Research Papers

Use of Driver Manuals to Communicate the Risk of Wildlife Hazards to New Drivers in Western Canada

Filename Sielecki.pdf
Filesize 494 KB
Version 1
Date added June 8, 2008
Downloaded 1 time/fois
Category 2008–CMRSC-XVIII–Whistler
Tags Student Paper Award Winner
Author/Auteur Leonard E. Sielecki
Award/Prix Étudiant 2 Student

Abstract

Wildlife represent a significant natural hazard to motorists traveling on roads and highways in Western Canada. Large ungulates, such as deer, elk and moose, commonly found throughout rural areas in British Columbia and the Prairies, can be formidable obstacles to motor vehicles. Collisions involving large wild animals can lead to serious property damage, disabling human injuries and human deaths. The ability of motorists to deal effectively with wildlife hazards is dependent on driving skills, knowledge, experience and awareness of wildlife. As a consequence, new drivers are especially vulnerable to the threat of wildlife on roads and highways. A review of driver manuals published by the Western Canadian provinces illustrates the variation in information provided to new drivers with respect to the fundamental characteristics of wildlife hazards and basic motoring actions necessary to effectively reduce the likelihood of wildlife collisions. Recommendations are made to increase the amount of information presented to new drivers.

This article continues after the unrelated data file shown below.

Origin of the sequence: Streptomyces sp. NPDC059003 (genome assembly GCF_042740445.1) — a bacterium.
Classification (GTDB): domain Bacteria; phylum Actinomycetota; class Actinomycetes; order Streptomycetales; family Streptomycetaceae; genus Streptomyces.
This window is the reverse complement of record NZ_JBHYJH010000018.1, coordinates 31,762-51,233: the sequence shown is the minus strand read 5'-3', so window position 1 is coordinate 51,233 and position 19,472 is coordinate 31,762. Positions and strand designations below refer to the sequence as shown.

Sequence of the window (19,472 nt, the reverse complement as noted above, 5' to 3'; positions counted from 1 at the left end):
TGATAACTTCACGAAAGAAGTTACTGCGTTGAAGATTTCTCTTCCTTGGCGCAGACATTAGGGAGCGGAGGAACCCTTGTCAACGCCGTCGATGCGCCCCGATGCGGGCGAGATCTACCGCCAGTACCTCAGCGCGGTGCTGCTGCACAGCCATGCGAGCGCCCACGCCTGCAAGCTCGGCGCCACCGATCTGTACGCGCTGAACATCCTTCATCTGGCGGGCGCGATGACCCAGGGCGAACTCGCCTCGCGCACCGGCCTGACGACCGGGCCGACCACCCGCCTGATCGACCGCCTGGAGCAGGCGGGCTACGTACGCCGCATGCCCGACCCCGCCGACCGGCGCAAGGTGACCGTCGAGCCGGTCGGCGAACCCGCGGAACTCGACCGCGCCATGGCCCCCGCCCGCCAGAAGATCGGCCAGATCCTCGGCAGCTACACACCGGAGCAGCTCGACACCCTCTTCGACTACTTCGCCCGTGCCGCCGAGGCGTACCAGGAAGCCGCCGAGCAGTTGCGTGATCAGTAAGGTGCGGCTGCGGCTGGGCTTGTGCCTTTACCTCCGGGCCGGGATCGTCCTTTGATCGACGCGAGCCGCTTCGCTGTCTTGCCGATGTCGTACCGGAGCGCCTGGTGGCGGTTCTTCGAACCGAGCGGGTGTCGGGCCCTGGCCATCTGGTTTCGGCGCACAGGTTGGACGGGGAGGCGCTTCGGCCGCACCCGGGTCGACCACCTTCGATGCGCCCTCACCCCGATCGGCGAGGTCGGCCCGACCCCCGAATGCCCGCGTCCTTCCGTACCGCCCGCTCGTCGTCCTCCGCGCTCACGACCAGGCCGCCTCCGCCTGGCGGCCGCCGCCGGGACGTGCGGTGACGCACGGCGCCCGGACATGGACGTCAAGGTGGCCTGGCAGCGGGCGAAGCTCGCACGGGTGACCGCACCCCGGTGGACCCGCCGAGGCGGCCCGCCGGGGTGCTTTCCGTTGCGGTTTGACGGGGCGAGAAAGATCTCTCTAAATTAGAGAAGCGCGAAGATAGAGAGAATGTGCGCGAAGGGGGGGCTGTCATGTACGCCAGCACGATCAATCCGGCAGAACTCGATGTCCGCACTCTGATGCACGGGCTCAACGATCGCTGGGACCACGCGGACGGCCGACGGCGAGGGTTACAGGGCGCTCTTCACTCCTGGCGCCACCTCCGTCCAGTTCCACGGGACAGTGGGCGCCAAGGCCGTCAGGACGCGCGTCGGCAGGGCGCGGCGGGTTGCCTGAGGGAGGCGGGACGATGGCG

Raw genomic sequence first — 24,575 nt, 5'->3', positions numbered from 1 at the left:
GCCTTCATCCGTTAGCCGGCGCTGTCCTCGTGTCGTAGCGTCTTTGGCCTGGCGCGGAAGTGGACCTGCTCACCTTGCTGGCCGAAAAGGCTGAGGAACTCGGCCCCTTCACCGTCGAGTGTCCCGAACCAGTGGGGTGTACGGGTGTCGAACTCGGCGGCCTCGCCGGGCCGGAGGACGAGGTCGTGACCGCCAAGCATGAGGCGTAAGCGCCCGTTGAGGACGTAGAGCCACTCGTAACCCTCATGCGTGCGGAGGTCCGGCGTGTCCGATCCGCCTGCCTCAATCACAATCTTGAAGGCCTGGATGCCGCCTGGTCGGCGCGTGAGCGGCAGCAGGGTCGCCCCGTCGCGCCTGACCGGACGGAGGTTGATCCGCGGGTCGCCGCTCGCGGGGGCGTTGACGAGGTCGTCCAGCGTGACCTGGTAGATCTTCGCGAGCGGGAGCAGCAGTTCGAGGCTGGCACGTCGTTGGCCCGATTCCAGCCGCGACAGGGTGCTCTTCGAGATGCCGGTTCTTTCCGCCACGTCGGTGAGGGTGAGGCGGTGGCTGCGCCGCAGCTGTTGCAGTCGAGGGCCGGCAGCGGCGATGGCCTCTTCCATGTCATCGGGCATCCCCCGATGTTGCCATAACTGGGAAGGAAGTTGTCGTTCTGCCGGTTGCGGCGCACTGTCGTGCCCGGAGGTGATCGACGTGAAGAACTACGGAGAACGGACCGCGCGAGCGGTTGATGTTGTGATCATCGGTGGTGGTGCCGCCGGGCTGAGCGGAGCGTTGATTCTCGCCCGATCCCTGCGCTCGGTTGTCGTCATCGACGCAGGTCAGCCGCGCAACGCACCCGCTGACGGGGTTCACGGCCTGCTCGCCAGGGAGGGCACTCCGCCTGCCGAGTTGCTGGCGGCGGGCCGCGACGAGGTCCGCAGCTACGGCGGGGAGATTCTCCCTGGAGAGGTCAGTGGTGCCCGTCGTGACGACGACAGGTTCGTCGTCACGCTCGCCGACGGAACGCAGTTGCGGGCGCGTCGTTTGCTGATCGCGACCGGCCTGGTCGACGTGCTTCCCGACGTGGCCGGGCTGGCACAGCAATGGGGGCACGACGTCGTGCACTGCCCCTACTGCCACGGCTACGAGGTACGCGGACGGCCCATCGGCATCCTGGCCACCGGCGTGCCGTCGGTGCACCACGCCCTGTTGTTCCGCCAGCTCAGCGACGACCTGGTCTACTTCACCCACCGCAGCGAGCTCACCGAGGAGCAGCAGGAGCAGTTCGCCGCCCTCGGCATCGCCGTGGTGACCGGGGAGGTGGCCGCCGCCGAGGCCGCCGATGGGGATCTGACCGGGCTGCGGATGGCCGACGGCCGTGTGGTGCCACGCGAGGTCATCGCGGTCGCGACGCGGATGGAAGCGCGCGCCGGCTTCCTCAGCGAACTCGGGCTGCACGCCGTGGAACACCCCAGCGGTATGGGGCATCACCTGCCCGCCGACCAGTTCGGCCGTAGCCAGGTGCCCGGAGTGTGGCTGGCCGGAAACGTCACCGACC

Leonard E. Sielecki